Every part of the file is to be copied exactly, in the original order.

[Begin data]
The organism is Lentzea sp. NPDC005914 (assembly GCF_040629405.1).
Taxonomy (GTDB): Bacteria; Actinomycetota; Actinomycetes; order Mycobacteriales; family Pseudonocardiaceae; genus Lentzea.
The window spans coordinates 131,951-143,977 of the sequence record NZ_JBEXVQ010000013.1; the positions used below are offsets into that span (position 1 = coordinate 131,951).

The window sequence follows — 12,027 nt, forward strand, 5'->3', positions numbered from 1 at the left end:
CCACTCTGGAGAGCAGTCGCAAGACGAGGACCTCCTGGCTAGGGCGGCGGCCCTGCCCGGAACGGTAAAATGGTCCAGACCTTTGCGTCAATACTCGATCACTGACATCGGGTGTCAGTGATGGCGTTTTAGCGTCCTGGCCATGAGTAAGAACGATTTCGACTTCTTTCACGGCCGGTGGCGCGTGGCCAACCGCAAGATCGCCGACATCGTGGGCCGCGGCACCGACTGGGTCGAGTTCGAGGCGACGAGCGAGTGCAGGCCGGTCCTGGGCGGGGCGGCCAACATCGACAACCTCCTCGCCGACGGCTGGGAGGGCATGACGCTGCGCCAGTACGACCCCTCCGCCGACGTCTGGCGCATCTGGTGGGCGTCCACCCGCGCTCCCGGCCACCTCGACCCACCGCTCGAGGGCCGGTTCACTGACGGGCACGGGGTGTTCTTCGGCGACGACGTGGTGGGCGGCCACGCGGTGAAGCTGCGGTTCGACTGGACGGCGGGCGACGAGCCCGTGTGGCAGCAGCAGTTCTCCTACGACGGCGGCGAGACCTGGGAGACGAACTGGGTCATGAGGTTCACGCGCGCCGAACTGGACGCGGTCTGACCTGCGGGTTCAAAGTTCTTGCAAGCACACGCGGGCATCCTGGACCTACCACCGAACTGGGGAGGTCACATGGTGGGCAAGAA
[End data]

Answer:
The organism is Lentzea sp. NPDC005914 (assembly GCF_040629405.1).
Taxonomy (GTDB): Bacteria; Actinomycetota; Actinomycetes; order Mycobacteriales; family Pseudonocardiaceae; genus Lentzea.
The window spans coordinates 131,951-143,977 of the sequence record NZ_JBEXVQ010000013.1; the positions used below are offsets into that span (position 1 = coordinate 131,951).

The window sequence follows — 12,027 nt, forward strand, 5'->3', positions numbered from 1 at the left end:
CCACTCTGGAGAGCAGTCGCAAGACGAGGACCTCCTGGCTAGGGCGGCGGCCCTGCCCGGAACGGTAAAATGGTCCAGACCTTTGCGTCAATACTCGATCACTGACATCGGGTGTCAGTGATGGCGTTTTAGCGTCCTGGCCATGAGTAAGAACGATTTCGACTTCTTTCACGGCCGGTGGCGCGTGGCCAACCGCAAGATCGCCGACATCGTGGGCCGCGGCACCGACTGGGTCGAGTTCGAGGCGACGAGCGAGTGCAGGCCGGTCCTGGGCGGGGCGGCCAACATCGACAACCTCCTCGCCGACGGCTGGGAGGGCATGACGCTGCGCCAGTACGACCCCTCCGCCGACGTCTGGCGCATCTGGTGGGCGTCCACCCGCGCTCCCGGCCACCTCGACCCACCGCTCGAGGGCCGGTTCACTGACGGGCACGGGGTGTTCTTCGGCGACGACGTGGTGGGCGGCCACGCGGTGAAGCTGCGGTTCGACTGGACGGCGGGCGACGAGCCCGTGTGGCAGCAGCAGTTCTCCTACGACGGCGGCGAGACCTGGGAGACGAACTGGGTCATGAGGTTCACGCGCGCCGAACTGGACGCGGTCTGACCTGCGGGTTCAAAGTTCTTGCAAGCACACGCGGGCATCCTGGACCTACCACCGAACTGGGGAGGTCACATGGTGGGCAAGAA